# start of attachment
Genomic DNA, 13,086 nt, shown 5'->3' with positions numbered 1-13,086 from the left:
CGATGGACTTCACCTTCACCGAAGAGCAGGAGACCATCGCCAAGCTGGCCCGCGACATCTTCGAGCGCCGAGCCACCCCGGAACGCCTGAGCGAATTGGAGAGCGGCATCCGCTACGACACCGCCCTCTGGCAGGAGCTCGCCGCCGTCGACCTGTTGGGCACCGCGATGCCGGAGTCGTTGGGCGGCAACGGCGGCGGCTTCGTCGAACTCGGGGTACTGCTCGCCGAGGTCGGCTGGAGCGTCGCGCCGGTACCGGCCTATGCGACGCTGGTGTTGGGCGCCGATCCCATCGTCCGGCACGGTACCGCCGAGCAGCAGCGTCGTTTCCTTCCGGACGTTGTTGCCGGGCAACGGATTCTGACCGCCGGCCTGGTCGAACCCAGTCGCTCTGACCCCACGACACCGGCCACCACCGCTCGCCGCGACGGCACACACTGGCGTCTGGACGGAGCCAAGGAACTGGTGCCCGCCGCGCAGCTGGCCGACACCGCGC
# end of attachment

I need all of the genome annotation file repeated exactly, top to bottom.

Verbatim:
Genomic DNA, 13,086 nt, shown 5'->3' with positions numbered 1-13,086 from the left:
CGATGGACTTCACCTTCACCGAAGAGCAGGAGACCATCGCCAAGCTGGCCCGCGACATCTTCGAGCGCCGAGCCACCCCGGAACGCCTGAGCGAATTGGAGAGCGGCATCCGCTACGACACCGCCCTCTGGCAGGAGCTCGCCGCCGTCGACCTGTTGGGCACCGCGATGCCGGAGTCGTTGGGCGGCAACGGCGGCGGCTTCGTCGAACTCGGGGTACTGCTCGCCGAGGTCGGCTGGAGCGTCGCGCCGGTACCGGCCTATGCGACGCTGGTGTTGGGCGCCGATCCCATCGTCCGGCACGGTACCGCCGAGCAGCAGCGTCGTTTCCTTCCGGACGTTGTTGCCGGGCAACGGATTCTGACCGCCGGCCTGGTCGAACCCAGTCGCTCTGACCCCACGACACCGGCCACCACCGCTCGCCGCGACGGCACACACTGGCGTCTGGACGGAGCCAAGGAACTGGTGCCCGCCGCGCAGCTGGCCGACACCGCGC